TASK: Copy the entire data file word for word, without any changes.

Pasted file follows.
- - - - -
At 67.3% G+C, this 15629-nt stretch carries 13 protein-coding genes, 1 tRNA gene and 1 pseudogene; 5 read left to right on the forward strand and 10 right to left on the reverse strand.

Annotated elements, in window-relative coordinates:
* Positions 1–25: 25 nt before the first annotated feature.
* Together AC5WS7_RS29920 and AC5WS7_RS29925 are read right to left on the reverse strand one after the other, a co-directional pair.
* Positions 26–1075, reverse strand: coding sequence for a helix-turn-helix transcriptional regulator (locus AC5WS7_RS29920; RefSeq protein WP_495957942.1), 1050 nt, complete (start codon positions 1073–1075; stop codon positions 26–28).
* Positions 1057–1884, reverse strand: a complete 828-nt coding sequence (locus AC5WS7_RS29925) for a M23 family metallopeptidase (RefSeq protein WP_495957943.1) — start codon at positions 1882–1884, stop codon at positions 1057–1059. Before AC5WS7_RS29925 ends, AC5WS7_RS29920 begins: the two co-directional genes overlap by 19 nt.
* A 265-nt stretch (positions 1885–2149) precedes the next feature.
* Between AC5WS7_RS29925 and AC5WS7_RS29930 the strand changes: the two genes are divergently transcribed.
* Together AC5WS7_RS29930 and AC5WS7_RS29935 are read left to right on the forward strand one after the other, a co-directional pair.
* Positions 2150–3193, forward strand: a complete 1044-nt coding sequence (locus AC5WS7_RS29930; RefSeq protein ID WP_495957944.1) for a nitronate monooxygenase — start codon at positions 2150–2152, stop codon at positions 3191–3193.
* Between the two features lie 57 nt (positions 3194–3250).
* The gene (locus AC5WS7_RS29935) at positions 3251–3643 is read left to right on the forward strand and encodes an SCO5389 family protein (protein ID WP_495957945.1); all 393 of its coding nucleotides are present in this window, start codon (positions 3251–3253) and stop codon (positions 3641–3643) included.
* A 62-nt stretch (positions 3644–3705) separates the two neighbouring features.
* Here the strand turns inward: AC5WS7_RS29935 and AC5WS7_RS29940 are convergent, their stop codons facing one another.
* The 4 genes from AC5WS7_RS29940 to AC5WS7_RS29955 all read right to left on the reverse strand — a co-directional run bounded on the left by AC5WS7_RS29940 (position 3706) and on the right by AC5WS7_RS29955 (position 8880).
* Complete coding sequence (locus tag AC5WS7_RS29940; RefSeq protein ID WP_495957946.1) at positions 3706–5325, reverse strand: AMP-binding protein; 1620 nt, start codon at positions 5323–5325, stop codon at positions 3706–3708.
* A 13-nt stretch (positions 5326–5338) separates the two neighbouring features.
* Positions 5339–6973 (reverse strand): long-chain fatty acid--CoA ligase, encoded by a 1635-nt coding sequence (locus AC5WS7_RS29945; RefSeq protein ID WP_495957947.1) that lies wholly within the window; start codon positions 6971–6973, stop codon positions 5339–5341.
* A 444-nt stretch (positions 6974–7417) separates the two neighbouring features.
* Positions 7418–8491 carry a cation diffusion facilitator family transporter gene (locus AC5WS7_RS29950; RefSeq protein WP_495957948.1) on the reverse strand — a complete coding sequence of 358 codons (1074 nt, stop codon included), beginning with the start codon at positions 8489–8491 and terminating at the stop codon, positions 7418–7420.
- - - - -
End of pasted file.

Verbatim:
At 67.3% G+C, this 15629-nt stretch carries 13 protein-coding genes, 1 tRNA gene and 1 pseudogene; 5 read left to right on the forward strand and 10 right to left on the reverse strand.

Annotated elements, in window-relative coordinates:
* Positions 1–25: 25 nt before the first annotated feature.
* Together AC5WS7_RS29920 and AC5WS7_RS29925 are read right to left on the reverse strand one after the other, a co-directional pair.
* Positions 26–1075, reverse strand: coding sequence for a helix-turn-helix transcriptional regulator (locus AC5WS7_RS29920; RefSeq protein WP_495957942.1), 1050 nt, complete (start codon positions 1073–1075; stop codon positions 26–28).
* Positions 1057–1884, reverse strand: a complete 828-nt coding sequence (locus AC5WS7_RS29925) for a M23 family metallopeptidase (RefSeq protein WP_495957943.1) — start codon at positions 1882–1884, stop codon at positions 1057–1059. Before AC5WS7_RS29925 ends, AC5WS7_RS29920 begins: the two co-directional genes overlap by 19 nt.
* A 265-nt stretch (positions 1885–2149) precedes the next feature.
* Between AC5WS7_RS29925 and AC5WS7_RS29930 the strand changes: the two genes are divergently transcribed.
* Together AC5WS7_RS29930 and AC5WS7_RS29935 are read left to right on the forward strand one after the other, a co-directional pair.
* Positions 2150–3193, forward strand: a complete 1044-nt coding sequence (locus AC5WS7_RS29930; RefSeq protein ID WP_495957944.1) for a nitronate monooxygenase — start codon at positions 2150–2152, stop codon at positions 3191–3193.
* Between the two features lie 57 nt (positions 3194–3250).
* The gene (locus AC5WS7_RS29935) at positions 3251–3643 is read left to right on the forward strand and encodes an SCO5389 family protein (protein ID WP_495957945.1); all 393 of its coding nucleotides are present in this window, start codon (positions 3251–3253) and stop codon (positions 3641–3643) included.
* A 62-nt stretch (positions 3644–3705) separates the two neighbouring features.
* Here the strand turns inward: AC5WS7_RS29935 and AC5WS7_RS29940 are convergent, their stop codons facing one another.
* The 4 genes from AC5WS7_RS29940 to AC5WS7_RS29955 all read right to left on the reverse strand — a co-directional run bounded on the left by AC5WS7_RS29940 (position 3706) and on the right by AC5WS7_RS29955 (position 8880).
* Complete coding sequence (locus tag AC5WS7_RS29940; RefSeq protein ID WP_495957946.1) at positions 3706–5325, reverse strand: AMP-binding protein; 1620 nt, start codon at positions 5323–5325, stop codon at positions 3706–3708.
* A 13-nt stretch (positions 5326–5338) separates the two neighbouring features.
* Positions 5339–6973 (reverse strand): long-chain fatty acid--CoA ligase, encoded by a 1635-nt coding sequence (locus AC5WS7_RS29945; RefSeq protein ID WP_495957947.1) that lies wholly within the window; start codon positions 6971–6973, stop codon positions 5339–5341.
* A 444-nt stretch (positions 6974–7417) separates the two neighbouring features.
* Positions 7418–8491 carry a cation diffusion facilitator family transporter gene (locus AC5WS7_RS29950; RefSeq protein WP_495957948.1) on the reverse strand — a complete coding sequence of 358 codons (1074 nt, stop codon included), beginning with the start codon at positions 8489–8491 and terminating at the stop codon, positions 7418–7420.